Regulation of the Procoagulant Response to Arterial Injury
Mark B. Taubman(1), Peter L.A. Giesen(2), Alison D. Schecter(1), Yale Nemerson(2)
(1) The Zena and Michael A. Wiener Cardiovascular Institute and (2) Division of Thrombosis Research, Department of Medicine, Mount Sinai School of Medicine, New York, NY, USA
Thrombosis is commonly associated with arterial injury. Clinically, this is seen with all interventional procedures designed to treat coronary artery stenosis, such as percutaneous transluminal coronary angioplasty (PTCA),1 directional coronary,1 atherectomy (DCA)2 and coronary artery stenting.3 Acute thrombosis occasionally results in total occlusion of the vessel lumen. However, more typical is the deposition of smaller nonocclusive mural thrombi.
Thrombosis is also a common feature of many animal models of arterial injury.4-8 These models have provided considerable information about the molecular events associated with injury-induced thrombus formation. Platelet adherence to the injured arterial wall occurs within minutes in all models of arterial injury. In some models, platelet deposition is followed by fibrin deposition, a consequence of activation of the coagulation cascade. The presence and extent of fibrin deposition varies with the degree of injury (superficial or deep), the type of vessel (carotid, femoral, aorta, or coronary), the state of the vessel prior to injury (normal, cholesterol fed, previously injured), and the species. In the pig carotid balloon injury model, endothelial denudation in the absence of medial injury is associated with platelet deposition but no fibrin generation. More severe injury, defined by the presence of a medial tear, results in marked platelet accumulation and fibrin generation, even in the presence of high doses of heparin.4,9 Unlike the porcine model, balloon injury to normal rodent arteries is associated with rapid platelet deposition but does not result in significant fibrin deposition, even in the presence of medial injury.5-8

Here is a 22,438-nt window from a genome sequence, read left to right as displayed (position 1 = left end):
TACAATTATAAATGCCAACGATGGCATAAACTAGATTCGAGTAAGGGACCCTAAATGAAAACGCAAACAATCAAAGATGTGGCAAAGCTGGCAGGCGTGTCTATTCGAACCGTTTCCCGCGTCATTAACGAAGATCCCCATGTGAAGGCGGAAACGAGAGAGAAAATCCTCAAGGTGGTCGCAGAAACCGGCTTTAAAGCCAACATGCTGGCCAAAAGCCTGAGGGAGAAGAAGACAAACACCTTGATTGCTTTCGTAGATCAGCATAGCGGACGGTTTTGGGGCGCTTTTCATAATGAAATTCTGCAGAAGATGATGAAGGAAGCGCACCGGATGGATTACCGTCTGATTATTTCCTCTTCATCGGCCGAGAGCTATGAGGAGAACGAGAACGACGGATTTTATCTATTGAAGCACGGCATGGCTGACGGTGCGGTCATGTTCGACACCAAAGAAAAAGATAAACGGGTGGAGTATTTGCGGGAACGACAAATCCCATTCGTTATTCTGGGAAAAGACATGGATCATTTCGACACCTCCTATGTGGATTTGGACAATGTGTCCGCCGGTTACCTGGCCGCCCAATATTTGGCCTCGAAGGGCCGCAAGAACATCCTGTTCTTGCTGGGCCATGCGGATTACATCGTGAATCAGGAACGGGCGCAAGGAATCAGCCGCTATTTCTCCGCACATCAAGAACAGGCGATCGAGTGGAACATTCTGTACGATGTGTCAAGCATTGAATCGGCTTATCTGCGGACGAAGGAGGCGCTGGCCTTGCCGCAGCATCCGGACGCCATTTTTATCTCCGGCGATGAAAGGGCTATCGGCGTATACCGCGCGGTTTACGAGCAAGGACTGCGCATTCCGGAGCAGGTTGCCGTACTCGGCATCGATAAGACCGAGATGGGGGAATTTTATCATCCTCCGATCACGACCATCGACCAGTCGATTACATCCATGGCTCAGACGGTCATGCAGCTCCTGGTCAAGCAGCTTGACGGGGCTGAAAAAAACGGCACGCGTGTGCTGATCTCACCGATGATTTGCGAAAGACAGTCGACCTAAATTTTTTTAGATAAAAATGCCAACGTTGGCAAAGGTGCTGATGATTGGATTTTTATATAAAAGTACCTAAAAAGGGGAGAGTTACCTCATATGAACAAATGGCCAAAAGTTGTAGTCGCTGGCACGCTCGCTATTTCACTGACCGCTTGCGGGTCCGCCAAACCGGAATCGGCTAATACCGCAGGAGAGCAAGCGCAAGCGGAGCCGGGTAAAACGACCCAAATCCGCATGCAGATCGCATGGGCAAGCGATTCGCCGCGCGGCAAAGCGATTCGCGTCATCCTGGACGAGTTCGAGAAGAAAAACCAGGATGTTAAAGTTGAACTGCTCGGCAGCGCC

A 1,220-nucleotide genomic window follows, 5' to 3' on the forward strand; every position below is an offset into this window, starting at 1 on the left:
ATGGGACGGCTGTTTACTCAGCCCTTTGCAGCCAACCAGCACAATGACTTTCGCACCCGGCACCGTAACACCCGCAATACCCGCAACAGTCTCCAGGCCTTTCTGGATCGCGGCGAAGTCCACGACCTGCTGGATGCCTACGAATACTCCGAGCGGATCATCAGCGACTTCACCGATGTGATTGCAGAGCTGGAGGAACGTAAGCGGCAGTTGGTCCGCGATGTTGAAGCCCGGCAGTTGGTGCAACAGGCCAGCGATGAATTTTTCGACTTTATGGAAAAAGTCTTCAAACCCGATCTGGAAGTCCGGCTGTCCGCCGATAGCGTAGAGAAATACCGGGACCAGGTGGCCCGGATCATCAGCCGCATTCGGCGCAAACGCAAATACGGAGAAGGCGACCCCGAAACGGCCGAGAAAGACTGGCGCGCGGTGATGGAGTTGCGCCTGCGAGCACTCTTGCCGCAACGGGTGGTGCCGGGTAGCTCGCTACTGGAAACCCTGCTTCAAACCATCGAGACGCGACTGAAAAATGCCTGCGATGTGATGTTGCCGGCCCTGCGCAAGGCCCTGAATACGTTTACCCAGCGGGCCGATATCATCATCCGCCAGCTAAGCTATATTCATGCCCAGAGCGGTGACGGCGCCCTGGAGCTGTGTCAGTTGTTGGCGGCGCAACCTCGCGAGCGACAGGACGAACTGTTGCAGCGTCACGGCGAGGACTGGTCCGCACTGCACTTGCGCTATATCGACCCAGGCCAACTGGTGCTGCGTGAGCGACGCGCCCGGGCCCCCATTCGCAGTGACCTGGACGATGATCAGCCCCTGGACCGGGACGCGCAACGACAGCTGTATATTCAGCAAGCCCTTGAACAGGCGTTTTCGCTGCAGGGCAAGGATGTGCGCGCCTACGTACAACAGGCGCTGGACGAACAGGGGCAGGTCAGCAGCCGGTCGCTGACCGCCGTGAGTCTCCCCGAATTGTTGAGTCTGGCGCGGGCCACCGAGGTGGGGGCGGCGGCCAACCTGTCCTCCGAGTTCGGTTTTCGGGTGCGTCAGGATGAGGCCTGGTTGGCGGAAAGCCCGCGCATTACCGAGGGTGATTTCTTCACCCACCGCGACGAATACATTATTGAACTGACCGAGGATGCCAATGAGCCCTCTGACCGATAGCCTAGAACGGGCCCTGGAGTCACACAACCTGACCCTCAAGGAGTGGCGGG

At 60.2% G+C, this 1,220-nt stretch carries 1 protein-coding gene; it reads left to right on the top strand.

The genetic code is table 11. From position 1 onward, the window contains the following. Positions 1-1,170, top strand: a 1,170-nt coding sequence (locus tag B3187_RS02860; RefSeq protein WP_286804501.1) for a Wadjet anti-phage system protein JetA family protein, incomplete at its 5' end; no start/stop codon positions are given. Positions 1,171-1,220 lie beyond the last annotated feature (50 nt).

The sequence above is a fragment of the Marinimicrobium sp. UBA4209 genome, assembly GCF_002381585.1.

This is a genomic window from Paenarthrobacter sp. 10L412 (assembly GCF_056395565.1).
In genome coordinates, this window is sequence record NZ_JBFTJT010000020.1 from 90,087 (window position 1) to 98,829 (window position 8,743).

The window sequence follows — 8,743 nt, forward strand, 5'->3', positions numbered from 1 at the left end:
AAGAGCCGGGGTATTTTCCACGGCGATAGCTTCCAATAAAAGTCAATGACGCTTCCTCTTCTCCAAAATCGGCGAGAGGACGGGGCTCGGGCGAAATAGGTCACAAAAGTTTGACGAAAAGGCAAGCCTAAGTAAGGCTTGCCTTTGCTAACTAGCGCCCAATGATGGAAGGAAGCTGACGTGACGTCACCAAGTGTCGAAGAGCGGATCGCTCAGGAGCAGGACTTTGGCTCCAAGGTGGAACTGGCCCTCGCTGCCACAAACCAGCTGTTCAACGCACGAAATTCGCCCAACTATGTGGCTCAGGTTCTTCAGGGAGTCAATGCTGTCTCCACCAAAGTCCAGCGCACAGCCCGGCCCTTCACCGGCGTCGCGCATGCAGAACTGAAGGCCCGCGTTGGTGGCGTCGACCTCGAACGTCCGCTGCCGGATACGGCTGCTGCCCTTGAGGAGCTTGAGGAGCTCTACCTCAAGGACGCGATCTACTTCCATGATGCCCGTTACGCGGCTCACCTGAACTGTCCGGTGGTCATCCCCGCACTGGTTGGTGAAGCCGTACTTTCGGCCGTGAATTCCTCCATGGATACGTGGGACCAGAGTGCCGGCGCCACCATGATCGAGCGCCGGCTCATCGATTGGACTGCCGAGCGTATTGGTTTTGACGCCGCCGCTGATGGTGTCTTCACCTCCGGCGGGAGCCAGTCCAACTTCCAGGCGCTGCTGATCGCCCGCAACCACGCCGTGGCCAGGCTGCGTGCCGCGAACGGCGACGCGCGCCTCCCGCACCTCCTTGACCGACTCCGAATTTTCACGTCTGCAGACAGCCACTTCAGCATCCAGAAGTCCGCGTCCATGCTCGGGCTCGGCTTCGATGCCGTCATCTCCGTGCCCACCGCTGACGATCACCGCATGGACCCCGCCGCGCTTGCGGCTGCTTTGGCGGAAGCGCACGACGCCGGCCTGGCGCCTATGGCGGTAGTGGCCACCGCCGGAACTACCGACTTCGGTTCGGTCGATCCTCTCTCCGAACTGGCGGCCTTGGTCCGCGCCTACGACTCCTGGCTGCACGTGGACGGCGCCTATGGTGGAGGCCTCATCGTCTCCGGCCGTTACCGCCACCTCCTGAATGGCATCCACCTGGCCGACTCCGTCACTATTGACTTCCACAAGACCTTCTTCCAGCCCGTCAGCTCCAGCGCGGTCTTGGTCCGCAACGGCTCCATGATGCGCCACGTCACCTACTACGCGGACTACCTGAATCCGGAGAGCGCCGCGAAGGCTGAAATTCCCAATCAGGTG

In contrast to that found using normal arteries, fibrin deposition is seen when previously injured rabbit arteries, possessing a neointima, are subjected to a second injury.5,7,8,10 As determined by scanning and transmission electron microscopy, abundant fibrin formation is detected within 30 minutes of the reinjury. Platelet deposition is also more dense after the second injury and associated with fibrin-platelet microthrombi. We have recently found a similar difference between single and double injury in rat aorta and carotid arteries. These studies suggest that, in contrast to the deposition of platelets, which accompanies any injury to the arterial wall, the deposition of fibrin and the formation of large thrombi are more dependent on the type of injury produced and may be regulated by specific processes occurring in the arterial wall.